In its third and final women’s outreach event of the year, United Jewish Federation of Tidewater’s Women’s cabinet partnered with UJFT’s Holocaust Commission to host a Girls’ Afternoon at the Movies, bringing back to Tidewater the award-winning film, Defiant Requiem.
Defiant Requiem tells the story of the Nazi concentration camp, Terezín. Led by imprisoned musical conductor Rafael Schächter, the inmates of Terezín fought back against their captors through music and art. Despite hunger, disease, and slave labor, the Jewish inmates of Terezin held onto their humanity by staging plays, composing operas, and using paper and ink to record the horrors around them.
The event took place at the Slover Library in downtown Norfolk, a true gem in Hampton Roads and a lovely venue for small events. This intimate gathering of 40 women was made unforgettable by the inclusion of Maestro Murry Sidlin—founder of the Defiant Requiem Foundation and the driving force behind the film’s production.
This was not Tidewater’s first screening of Defiant Requiem. The film was shown earlier this year as part of the 24th Annual Virginia Festival of Jewish Film. It was so well received that the Women’s Cabinet had multiple requests to present it as an encore performance. It should be noted that each request included a plea for the Maestro to return with it!
So, on a sunny Sunday afternoon in late-March, Maestro Murry Sidlin returned to Tidewater to discuss his film. Beautifully shot on the grounds of Terezin, the film featured testimony from Terezin survivors (some of whom have passed away since the film was shot). But beyond the film itself was the fascinating story of how it came to be, and the challenges and hurdles that Sidlin and his colleagues faced in bringing it to completion. And yet despite all those challenges, Sidlin described the film as a story that demanded to be told, and humbly viewed himself as the steward assigned to tell it.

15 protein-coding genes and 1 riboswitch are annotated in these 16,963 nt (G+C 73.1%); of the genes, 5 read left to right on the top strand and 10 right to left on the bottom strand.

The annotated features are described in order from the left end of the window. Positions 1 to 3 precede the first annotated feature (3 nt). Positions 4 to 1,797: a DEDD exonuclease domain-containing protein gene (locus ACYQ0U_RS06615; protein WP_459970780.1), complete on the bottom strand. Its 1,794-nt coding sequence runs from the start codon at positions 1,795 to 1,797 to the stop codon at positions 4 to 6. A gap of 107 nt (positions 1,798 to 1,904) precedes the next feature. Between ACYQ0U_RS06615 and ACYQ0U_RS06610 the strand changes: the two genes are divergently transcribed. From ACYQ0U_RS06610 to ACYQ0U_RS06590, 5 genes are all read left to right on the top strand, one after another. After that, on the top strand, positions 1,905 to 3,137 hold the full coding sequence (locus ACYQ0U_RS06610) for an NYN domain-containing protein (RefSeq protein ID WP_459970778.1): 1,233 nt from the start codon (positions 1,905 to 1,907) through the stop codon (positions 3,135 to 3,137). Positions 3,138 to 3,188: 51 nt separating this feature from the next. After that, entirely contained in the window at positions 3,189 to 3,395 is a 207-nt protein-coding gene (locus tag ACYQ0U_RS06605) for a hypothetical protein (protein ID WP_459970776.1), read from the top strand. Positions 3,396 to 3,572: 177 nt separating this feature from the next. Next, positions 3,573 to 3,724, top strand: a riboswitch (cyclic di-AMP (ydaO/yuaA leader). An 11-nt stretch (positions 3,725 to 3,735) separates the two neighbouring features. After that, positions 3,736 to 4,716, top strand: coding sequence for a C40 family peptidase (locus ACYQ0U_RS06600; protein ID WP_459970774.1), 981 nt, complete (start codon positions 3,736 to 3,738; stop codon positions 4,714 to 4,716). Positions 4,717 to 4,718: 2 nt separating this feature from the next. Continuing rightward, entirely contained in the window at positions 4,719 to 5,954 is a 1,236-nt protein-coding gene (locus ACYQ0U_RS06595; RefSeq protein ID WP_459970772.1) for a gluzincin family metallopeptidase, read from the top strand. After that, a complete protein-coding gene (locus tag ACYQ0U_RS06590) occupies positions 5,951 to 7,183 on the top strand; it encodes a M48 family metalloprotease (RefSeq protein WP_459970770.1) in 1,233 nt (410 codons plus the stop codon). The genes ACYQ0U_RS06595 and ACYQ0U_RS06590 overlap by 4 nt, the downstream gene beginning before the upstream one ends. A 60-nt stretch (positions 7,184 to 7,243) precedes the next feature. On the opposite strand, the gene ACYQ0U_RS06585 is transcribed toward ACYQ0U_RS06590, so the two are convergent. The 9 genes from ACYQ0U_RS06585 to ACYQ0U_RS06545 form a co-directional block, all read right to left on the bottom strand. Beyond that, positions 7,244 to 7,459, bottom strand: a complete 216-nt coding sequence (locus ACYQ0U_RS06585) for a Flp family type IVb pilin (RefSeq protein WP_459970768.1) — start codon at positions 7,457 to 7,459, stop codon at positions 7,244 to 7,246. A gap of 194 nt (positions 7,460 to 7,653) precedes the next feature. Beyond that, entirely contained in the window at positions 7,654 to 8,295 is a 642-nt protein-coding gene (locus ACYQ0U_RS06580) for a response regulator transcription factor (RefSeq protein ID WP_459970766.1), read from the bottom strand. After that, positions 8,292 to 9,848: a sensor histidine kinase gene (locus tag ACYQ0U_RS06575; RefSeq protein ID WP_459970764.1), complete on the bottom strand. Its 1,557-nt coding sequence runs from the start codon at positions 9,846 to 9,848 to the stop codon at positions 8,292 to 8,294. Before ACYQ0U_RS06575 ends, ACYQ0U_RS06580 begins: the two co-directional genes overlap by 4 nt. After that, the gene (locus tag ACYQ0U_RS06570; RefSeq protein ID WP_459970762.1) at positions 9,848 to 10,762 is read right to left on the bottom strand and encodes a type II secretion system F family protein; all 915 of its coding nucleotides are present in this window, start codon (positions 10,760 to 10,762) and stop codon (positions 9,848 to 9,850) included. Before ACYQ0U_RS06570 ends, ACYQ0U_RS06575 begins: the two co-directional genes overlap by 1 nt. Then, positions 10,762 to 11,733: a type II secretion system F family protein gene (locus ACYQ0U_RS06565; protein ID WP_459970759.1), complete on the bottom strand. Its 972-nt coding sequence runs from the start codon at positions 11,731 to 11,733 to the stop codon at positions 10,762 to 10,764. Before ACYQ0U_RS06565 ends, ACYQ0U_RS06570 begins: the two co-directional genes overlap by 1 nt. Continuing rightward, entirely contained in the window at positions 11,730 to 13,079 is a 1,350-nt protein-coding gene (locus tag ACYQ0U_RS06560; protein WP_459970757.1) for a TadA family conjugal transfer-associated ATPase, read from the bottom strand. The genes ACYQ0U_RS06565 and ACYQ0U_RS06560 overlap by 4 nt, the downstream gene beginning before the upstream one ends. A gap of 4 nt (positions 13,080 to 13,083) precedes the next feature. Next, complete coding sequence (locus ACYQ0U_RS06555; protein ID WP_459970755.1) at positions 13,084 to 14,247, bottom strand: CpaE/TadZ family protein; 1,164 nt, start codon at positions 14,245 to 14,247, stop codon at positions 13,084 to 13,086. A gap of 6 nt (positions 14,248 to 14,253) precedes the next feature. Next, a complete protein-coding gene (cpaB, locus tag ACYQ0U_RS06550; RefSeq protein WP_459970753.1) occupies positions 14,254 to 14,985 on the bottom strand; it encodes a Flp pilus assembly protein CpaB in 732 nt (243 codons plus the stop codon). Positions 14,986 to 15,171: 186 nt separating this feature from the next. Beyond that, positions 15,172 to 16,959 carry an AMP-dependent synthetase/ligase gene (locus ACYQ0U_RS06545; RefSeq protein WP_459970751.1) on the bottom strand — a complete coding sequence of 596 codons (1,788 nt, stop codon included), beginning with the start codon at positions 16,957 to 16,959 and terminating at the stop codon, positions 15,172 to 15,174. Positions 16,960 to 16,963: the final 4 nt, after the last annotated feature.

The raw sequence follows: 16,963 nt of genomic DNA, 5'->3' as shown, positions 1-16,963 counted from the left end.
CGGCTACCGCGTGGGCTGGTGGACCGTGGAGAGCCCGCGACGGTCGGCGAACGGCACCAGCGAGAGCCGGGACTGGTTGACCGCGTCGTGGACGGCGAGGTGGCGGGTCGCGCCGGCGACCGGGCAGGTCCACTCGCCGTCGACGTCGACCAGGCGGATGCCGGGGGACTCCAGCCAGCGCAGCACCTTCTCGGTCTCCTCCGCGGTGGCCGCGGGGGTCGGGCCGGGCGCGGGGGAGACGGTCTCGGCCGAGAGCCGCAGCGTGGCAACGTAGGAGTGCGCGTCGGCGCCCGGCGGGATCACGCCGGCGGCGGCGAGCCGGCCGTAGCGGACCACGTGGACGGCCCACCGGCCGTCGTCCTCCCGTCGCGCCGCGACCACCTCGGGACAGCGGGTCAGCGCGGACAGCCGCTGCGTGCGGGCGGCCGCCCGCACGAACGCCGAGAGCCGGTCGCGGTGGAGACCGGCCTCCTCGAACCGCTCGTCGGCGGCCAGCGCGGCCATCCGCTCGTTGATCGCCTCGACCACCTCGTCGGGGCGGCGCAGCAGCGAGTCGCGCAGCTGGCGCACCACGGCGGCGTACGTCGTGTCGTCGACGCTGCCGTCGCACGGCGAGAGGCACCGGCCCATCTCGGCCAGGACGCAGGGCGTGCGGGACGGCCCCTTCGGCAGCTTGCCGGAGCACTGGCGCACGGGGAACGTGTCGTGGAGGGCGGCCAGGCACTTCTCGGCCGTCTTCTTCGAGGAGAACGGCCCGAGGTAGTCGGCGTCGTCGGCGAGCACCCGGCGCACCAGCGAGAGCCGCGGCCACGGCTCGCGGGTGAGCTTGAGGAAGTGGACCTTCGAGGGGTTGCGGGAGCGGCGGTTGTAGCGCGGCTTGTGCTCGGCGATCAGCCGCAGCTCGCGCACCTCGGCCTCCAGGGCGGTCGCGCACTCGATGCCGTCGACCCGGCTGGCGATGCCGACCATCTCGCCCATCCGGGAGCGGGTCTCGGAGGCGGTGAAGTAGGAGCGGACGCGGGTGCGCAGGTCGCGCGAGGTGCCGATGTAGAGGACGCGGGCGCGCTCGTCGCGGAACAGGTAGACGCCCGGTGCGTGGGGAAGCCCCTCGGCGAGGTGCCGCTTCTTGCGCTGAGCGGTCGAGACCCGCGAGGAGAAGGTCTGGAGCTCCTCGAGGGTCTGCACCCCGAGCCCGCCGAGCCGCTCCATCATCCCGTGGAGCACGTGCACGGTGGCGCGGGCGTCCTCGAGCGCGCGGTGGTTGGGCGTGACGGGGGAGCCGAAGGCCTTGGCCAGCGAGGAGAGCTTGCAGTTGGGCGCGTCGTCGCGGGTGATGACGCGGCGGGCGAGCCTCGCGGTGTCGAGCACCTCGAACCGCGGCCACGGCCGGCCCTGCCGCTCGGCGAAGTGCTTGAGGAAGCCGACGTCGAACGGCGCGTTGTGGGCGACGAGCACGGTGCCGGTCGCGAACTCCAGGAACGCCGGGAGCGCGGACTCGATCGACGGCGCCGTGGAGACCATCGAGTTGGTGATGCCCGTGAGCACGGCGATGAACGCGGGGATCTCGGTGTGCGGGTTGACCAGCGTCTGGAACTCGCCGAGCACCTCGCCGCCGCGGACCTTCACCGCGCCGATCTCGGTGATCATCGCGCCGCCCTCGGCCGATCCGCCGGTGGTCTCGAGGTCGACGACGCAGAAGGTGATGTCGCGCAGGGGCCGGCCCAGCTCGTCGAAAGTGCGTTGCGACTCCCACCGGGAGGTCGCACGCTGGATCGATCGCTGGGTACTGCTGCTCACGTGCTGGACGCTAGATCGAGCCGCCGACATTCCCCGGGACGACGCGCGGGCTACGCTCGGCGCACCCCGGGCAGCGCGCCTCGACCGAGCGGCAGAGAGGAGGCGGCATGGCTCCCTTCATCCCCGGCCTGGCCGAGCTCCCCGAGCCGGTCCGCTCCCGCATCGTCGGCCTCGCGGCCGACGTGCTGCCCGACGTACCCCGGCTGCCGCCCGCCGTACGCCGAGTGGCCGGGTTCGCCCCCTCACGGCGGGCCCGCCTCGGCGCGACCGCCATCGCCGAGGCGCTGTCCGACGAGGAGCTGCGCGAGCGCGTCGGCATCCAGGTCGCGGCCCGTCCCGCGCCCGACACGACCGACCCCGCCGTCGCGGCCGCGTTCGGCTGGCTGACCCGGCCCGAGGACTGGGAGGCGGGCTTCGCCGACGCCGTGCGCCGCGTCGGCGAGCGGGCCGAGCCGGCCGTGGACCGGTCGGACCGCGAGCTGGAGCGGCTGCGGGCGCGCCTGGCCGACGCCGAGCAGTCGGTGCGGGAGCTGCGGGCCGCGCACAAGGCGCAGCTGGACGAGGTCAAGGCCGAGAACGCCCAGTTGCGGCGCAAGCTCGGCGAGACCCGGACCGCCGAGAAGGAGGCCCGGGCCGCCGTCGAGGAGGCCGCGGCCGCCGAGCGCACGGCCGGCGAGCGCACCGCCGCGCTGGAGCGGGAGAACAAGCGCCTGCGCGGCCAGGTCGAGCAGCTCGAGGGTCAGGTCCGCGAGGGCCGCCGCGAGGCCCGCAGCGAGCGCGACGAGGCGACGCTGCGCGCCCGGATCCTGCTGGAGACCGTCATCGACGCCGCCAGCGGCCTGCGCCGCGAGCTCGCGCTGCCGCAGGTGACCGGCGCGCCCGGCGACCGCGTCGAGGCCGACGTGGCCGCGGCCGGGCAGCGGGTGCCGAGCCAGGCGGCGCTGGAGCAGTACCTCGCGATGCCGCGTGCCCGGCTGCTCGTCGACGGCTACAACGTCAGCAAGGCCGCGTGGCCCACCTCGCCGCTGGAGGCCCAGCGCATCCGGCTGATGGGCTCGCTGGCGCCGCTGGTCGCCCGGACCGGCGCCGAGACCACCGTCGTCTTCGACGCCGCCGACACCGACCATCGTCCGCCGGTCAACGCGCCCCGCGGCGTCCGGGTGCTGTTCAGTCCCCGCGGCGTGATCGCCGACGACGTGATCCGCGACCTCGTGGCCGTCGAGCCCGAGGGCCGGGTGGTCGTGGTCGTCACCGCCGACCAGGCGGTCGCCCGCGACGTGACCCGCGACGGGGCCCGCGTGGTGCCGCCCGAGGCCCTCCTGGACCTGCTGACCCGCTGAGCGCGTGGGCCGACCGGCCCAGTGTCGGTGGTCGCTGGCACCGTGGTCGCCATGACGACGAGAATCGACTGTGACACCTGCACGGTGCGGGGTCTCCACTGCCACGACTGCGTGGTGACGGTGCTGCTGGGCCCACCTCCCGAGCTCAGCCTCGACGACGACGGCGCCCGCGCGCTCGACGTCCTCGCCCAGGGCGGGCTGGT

Sidliln was awed and inspired by the Terezin inmates and their determination to defy the Nazis by freeing and enriching their minds and souls throughout their terrible ordeal. His filmmaking journey took him around the country and ultimately around the world, as he gathered testimonies and facts about the camp and its covert activities. The more he learned, the more he was determined to honor and to give voice to the victims of Terezin, and by extension, to all victims of the Holocaust.
Janet Mercadante, UJFT Women’s Cabinet chair-elect, opened the event with a welcome, and UJFT Holocaust Commission member Vivian Margulies introduced Sidlin. The Q & A could have gone on for hours, but Sidlin’s busy schedule had him once again on the move.
The event was a fitting and beautiful close to a year of intimate Plus One outreach events in the Women’s Division — beginning in October with the exploration of individual creativity with Israeli artist Neta Levy; then continuing in December with a special Hanukkah event featuring latkes, personal Hanukkah memories, and the unveiling of the U.S. Postal Service’s newest Hanukkah Forever Stamp.
For more information about UJFT women’s outreach events or how to get involved in the Women’s campaign, visit www.jewishva.org/women or www.facebook. com/Jewish-Women-757 or call or email Amy Zelenka, UJFT Women’s Campaign director at 757-965-6139 or firstname.lastname@example.org.
- Amy Zelenka, UJFT women’s campaign director